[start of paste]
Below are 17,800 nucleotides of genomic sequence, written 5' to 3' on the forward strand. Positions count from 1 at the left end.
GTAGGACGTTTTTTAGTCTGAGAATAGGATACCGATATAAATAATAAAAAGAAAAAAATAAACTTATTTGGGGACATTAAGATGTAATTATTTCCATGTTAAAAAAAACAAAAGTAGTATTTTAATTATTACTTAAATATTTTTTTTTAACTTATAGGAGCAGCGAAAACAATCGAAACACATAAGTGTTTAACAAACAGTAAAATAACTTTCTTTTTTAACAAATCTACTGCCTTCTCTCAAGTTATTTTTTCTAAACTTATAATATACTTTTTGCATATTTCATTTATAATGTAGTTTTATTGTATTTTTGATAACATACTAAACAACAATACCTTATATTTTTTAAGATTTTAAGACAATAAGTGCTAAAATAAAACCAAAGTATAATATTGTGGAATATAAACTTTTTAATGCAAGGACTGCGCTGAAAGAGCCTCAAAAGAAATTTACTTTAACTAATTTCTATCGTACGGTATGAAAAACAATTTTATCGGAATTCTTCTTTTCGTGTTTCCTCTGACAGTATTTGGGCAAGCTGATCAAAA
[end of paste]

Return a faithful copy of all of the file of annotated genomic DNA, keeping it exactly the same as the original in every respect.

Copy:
Below are 17,800 nucleotides of genomic sequence, written 5' to 3' on the forward strand. Positions count from 1 at the left end.
GTAGGACGTTTTTTAGTCTGAGAATAGGATACCGATATAAATAATAAAAAGAAAAAAATAAACTTATTTGGGGACATTAAGATGTAATTATTTCCATGTTAAAAAAAACAAAAGTAGTATTTTAATTATTACTTAAATATTTTTTTTTAACTTATAGGAGCAGCGAAAACAATCGAAACACATAAGTGTTTAACAAACAGTAAAATAACTTTCTTTTTTAACAAATCTACTGCCTTCTCTCAAGTTATTTTTTCTAAACTTATAATATACTTTTTGCATATTTCATTTATAATGTAGTTTTATTGTATTTTTGATAACATACTAAACAACAATACCTTATATTTTTTAAGATTTTAAGACAATAAGTGCTAAAATAAAACCAAAGTATAATATTGTGGAATATAAACTTTTTAATGCAAGGACTGCGCTGAAAGAGCCTCAAAAGAAATTTACTTTAACTAATTTCTATCGTACGGTATGAAAAACAATTTTATCGGAATTCTTCTTTTCGTGTTTCCTCTGACAGTATTTGGGCAAGCTGATCAAAA